Increasing Prevalence of Kingella kingae in Osteoarticular Infections in Young Children

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Abstract

Summary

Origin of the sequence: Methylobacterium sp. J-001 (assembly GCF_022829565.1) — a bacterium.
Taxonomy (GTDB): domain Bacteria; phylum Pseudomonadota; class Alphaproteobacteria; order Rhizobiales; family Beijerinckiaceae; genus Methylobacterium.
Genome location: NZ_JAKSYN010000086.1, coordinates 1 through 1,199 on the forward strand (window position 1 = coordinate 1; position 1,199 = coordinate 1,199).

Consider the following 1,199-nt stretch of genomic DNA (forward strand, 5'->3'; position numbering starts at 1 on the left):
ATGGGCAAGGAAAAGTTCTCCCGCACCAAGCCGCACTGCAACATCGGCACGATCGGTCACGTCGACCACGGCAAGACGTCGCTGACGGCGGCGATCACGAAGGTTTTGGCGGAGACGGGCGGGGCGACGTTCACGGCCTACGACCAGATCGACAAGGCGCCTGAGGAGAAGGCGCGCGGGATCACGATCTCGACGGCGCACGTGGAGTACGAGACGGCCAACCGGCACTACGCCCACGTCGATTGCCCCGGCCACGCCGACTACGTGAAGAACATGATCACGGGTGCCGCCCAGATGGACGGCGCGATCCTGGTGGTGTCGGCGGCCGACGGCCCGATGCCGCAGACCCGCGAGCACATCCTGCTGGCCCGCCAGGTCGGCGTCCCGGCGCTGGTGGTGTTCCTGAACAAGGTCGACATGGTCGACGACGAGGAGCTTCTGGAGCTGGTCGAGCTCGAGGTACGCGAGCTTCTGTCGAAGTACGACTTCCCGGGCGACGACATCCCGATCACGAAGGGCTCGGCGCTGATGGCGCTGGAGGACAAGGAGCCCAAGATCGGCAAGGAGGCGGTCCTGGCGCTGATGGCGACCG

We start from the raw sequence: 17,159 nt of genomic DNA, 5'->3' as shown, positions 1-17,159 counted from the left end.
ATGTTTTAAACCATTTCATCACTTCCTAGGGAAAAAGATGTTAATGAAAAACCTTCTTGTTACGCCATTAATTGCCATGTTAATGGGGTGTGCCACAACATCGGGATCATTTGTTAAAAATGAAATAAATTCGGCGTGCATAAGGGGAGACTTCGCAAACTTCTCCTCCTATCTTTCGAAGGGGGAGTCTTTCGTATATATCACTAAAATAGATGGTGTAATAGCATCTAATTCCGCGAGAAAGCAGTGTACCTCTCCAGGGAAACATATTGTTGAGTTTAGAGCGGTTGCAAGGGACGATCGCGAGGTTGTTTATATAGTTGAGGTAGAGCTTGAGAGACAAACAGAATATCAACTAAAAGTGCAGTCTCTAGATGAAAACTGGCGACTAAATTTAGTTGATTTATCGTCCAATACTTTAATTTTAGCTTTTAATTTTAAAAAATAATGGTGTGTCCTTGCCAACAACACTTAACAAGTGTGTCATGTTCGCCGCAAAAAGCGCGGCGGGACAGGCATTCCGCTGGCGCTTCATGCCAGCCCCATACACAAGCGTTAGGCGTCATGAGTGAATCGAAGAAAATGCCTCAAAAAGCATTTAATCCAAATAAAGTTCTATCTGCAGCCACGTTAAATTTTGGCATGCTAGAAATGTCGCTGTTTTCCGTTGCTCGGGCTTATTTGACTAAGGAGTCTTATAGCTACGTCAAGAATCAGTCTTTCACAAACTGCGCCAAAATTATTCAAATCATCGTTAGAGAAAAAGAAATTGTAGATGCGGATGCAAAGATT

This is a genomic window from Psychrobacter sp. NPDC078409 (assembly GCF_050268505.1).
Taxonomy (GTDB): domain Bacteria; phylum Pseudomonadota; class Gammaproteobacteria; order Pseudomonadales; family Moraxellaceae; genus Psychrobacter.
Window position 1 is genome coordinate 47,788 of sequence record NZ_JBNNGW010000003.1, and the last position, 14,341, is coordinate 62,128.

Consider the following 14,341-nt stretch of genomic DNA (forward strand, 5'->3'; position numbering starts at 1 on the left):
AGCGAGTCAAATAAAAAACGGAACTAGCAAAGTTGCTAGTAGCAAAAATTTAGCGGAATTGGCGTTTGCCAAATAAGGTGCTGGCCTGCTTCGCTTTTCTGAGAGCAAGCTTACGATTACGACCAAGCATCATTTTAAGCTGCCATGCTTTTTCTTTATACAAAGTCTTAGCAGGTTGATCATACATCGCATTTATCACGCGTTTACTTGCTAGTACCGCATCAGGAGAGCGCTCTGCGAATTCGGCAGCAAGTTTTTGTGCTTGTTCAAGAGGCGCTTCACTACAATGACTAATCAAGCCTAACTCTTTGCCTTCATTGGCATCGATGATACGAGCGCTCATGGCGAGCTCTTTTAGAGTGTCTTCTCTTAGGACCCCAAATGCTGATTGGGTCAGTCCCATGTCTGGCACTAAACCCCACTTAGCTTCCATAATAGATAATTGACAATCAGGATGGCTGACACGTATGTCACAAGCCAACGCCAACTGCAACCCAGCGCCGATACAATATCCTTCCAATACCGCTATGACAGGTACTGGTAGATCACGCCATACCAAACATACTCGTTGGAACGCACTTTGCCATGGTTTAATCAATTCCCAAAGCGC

Sixty children younger than 3 years with culture-positive hematogenous septic arthritis and acute/subacute osteomyelitis treated between 1990 and 1995 were reviewed to identify the infecting organism. Gram-positive bacteria were identified in 47 (78.3%) patients, and gram-negative organisms were identified in 13 (21.7%) patients. Haemophilus influenzae was cultured in none of the cases of septic arthritis and in only one (1.6%) case of acute osteomyelitis. Kingella kingae was cultured in 10 (16.7%) cases, with all of these patients between the ages of 10.5 and 23.5 months. Routine immunization of infants against H. influenzae has caused a change in the historically reported bacteria of bone and joint infections in children younger than 3 years. Haemophilus influenzae has lost its predominance as the most commonly identified gram-negative pathogen, and in this study, has been replaced by K. kingae.

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